I’m starting to run regularly with our one-year-old chocolate lab these days. We’re still working through it — my job is to let him know he’s not in charge. Unfortunately, I’m not always good at my job.
The other day I noticed our shadow. He was in front, I was in back and there was a line in between. This image really struck me. He wanted to go faster, I didn’t. He opted to work harder and pull me along in order to get where he wanted to go faster. I was willing to pull back and not let him force me to go faster than I wanted. We were tethered to one another and neither of us were getting what we wanted.
It felt like a really good metaphor for the past three years of my life. I didn’t get my official diagnosis of premature ovarian failure until September 2017, but my doctor knew something wasn’t right starting October 2016 because my AMH number was so low. And, even before that blood work was done, I knew something wasn’t right because while tracking my ovulation the summer of 2016, most months the sticks never even registered that ovulation was taking place. This journey started three years ago and that shadow reminded me of a few things I’ve learned so far.
I can only go as fast as I’m capable of going. Some people wanted me to go faster. Through well-intentioned unsolicited advice, people were trying to pull me along, like Steve on the other end of the leash. They said things like, “You can always adopt” or “Just pray about it” or “It’ll happen in time” or “You’ve been a mom to so many.” While these comments may have made the other person feel good, they did not make me feel good. What I took from these comments was: your feelings are not valid, you should feel like (fill in the blank) instead.
People wanted to pull me out of my grief faster than I was capable of going. It was possible to go faster; Steve has shown me, it is possible to go faster. But you know what happens when I go too fast in the beginning? I tire faster and can’t keep up the pace, which means have to walk more. And when I walk more it takes me longer to finish than if I had started out slower.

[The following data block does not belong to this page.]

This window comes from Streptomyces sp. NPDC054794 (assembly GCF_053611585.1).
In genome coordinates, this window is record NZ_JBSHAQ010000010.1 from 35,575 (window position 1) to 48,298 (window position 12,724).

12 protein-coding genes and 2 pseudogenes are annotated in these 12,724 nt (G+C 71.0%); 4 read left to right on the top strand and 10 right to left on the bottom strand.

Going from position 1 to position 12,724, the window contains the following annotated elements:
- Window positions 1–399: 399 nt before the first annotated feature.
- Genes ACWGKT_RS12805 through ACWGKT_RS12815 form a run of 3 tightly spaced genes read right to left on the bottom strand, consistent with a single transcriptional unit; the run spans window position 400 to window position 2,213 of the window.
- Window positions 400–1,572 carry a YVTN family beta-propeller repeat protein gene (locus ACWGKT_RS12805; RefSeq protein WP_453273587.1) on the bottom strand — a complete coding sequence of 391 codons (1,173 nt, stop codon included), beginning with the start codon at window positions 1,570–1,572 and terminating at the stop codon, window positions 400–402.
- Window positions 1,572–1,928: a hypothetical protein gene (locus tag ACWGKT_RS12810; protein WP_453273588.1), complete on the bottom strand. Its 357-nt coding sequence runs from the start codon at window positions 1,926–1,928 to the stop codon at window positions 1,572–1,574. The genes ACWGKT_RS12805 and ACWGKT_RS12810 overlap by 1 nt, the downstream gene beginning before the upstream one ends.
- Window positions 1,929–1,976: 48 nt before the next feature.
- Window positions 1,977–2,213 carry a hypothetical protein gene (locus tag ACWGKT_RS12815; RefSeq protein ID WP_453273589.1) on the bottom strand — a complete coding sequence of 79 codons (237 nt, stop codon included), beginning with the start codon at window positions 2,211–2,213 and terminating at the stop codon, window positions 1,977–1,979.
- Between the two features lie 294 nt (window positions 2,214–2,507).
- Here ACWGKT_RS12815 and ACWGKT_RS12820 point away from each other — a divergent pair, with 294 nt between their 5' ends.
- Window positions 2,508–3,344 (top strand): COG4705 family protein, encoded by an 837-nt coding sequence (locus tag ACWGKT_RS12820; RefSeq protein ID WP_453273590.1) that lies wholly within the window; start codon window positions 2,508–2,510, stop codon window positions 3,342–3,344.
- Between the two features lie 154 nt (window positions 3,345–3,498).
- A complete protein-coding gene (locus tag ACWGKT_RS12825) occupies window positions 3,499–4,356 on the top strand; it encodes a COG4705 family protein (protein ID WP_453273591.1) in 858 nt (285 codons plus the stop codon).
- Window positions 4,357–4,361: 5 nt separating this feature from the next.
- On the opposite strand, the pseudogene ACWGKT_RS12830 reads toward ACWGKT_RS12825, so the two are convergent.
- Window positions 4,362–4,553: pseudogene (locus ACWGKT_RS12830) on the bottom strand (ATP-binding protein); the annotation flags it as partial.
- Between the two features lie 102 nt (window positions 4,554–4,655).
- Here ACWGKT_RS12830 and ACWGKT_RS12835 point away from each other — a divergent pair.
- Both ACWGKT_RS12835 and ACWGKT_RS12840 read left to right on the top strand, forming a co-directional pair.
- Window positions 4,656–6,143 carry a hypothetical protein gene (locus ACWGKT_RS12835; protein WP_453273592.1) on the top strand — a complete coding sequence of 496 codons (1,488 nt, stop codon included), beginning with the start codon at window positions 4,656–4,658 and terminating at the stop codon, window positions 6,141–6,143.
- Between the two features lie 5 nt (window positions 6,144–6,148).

I experienced this just the other night. I let Steve dictate our speed for the first two miles. In 80 degree heat I was running a pace that was much too fast for me. But, I kept going because it was easier to let him be in charge than try to restrain him. And then, around mile three, I had to walk. And for the remaining two miles I walked quite a bit more. I was hot and tired. I didn’t have the energy to run for longer than a half mile at a time. Because of all the walking, my time slowed down causing the me to take longer and since the sun was going down, I didn’t get to finish the distance I had intended to run.
By following his lead, the run took longer than if I had just gone at my own speed. The same can be said for my grief journey. Sure, I can speed things up. I can ignore my feelings and pretend like I’m fine and go about my life like nothing is missing, but eventually the grief will catch up with me and I’ll have to deal with it. And, I suspect, the journey will end up being longer and more painful than had I just gone at my own pace from the beginning.
I am in charge of this journey and while it may take more effort, it’s up to me to determine the pace. I’m not going to do everything the way others might want me to. I’m not going to work at keeping societal norms or stay quiet about my experience because it will make others more comfortable. I’m not going to restrain myself to make it easier for others. I know some have asked, “Is she still sad about the baby thing?” or “Is Anne okay?” with that annoying pity head tilt.
Yes, I’m still sad about it. I’ll always be sad about it. And yes, I’m okay. Just because I’m willing to be open and honest about my experience doesn’t mean I’m not okay. I’m just being real. Perhaps people should give that a try sometime; I think it’s better than the alternative.
I don’t want to be pulled forward toward something I’m not ready for or be yanked back to a place I’m done with. What I do want is to be the place that’s right for me and I’m the only one that can determine where that place is. If some people aren’t okay with that place — that’s okay. Maybe someday we’ll be able to meet back up in a place that’s right for us. Until then, we can go our own ways.
Steve isn’t trying to hurt me and neither are those people. Steve isn’t really thinking about me at all, actually. He’s just trying to get where he wants to go and hopes that I’ll tag along. I suspect that may be true for those people too.
Being open and honest about a life and circumstance that isn’t often spoken about publicly can make some people uncomfortable. Topics like infertility and grief aren’t exactly fun for a dinner party. But, they are a reality in my life and how I work through them is up for me to decide.
You get to decide too. Whether you’re dealing with infertility or accepting life without children or working through grief, you get to decide how you want to work through it — privately or publicly, slowly or quickly, alone or with others. You get to choose.
I’m choosing to live a good, full life in the midst of infertility. That means acknowledging when I’m sad or angry. That means acknowledging celebrations and joy. All of it. And, all of it is my choice. It’s your choice too.
If you want to join me on a journey to learn how to live like I’ve described — a good, full life in the midst of infertility — I invite you to subscribe to my monthly newsletter. The inaugural issue comes out September 1!